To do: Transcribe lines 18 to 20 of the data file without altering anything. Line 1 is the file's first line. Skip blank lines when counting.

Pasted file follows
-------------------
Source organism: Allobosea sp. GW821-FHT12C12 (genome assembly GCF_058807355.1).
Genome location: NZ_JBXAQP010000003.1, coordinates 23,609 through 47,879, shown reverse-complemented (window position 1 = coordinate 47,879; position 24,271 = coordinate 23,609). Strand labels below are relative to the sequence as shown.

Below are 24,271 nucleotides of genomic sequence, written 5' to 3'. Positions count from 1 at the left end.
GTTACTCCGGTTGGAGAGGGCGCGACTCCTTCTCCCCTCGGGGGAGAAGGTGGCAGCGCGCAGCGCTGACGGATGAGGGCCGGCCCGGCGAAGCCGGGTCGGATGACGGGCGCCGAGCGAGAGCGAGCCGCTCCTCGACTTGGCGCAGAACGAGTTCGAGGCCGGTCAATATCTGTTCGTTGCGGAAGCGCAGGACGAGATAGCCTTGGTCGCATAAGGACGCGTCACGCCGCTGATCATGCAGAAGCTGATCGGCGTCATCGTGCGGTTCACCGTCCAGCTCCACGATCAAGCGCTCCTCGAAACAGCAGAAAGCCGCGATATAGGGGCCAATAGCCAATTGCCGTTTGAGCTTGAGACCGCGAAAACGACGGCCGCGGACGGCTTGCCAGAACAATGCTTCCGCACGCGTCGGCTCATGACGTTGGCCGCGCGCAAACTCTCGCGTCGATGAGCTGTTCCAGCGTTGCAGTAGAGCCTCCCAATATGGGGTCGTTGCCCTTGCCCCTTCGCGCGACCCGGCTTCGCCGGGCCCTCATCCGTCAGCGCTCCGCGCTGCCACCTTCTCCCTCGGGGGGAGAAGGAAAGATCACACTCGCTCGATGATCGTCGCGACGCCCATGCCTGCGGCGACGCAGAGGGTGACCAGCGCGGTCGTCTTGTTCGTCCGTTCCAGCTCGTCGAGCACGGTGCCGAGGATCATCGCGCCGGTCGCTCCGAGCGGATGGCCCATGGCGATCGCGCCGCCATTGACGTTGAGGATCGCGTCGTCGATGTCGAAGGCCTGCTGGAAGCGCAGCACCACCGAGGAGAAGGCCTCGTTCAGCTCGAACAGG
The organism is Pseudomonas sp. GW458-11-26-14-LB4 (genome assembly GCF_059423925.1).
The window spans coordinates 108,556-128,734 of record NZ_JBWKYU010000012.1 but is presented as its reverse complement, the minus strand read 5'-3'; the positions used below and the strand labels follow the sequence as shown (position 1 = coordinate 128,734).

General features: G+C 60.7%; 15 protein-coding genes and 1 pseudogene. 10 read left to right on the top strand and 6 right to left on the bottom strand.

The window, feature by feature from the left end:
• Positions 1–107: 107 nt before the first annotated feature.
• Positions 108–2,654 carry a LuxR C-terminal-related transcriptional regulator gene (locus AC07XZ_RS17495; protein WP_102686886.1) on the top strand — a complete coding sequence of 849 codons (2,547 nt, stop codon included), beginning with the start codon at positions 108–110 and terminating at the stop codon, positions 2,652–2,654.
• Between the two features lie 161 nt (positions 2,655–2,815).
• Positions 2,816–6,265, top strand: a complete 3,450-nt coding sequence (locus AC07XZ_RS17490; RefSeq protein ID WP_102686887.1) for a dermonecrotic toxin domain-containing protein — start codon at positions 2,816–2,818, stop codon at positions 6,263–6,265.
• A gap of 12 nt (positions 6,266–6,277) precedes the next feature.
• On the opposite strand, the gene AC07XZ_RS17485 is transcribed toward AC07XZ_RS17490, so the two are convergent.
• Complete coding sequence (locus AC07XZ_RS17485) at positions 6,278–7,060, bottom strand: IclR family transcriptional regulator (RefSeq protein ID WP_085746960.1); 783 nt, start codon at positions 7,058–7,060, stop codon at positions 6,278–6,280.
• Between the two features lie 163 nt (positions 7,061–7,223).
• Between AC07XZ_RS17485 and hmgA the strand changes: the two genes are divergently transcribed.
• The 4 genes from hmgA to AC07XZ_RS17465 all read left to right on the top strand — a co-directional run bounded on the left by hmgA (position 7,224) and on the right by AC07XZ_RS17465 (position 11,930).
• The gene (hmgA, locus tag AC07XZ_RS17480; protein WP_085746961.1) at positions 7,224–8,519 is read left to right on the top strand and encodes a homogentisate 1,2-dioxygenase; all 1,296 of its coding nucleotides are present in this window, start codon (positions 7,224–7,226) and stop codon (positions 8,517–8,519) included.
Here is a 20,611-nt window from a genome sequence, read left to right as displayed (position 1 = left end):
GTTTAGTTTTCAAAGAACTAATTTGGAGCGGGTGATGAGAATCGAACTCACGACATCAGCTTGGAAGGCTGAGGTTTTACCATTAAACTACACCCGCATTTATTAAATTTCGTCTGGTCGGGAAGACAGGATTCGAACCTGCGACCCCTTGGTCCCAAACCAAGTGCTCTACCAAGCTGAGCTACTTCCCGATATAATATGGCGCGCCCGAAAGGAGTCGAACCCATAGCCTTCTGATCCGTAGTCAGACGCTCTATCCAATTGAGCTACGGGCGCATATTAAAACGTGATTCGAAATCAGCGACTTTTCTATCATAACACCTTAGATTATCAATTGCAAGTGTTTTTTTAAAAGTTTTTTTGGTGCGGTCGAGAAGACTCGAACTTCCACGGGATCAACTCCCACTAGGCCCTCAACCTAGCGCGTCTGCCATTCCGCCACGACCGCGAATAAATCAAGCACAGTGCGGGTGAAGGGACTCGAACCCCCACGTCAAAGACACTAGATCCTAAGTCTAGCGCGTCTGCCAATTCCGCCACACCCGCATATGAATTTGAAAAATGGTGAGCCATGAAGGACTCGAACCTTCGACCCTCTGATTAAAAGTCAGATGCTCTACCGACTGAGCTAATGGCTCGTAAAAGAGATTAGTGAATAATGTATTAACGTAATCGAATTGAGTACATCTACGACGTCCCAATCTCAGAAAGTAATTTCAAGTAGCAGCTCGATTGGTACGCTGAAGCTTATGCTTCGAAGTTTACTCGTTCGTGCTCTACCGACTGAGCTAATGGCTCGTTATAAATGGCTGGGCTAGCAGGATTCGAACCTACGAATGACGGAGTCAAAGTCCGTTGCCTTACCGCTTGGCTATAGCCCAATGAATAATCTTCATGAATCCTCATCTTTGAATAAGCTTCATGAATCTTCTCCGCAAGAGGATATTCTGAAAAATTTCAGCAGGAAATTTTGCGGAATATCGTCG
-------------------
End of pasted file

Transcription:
• The 4 genes from hmgA to AC07XZ_RS17465 all read left to right on the top strand — a co-directional run bounded on the left by hmgA (position 7,224) and on the right by AC07XZ_RS17465 (position 11,930).
• The gene (hmgA, locus tag AC07XZ_RS17480; protein WP_085746961.1) at positions 7,224–8,519 is read left to right on the top strand and encodes a homogentisate 1,2-dioxygenase; all 1,296 of its coding nucleotides are present in this window, start codon (positions 7,224–7,226) and stop codon (positions 8,517–8,519) included.
Here is a 20,611-nt window from a genome sequence, read left to right as displayed (position 1 = left end):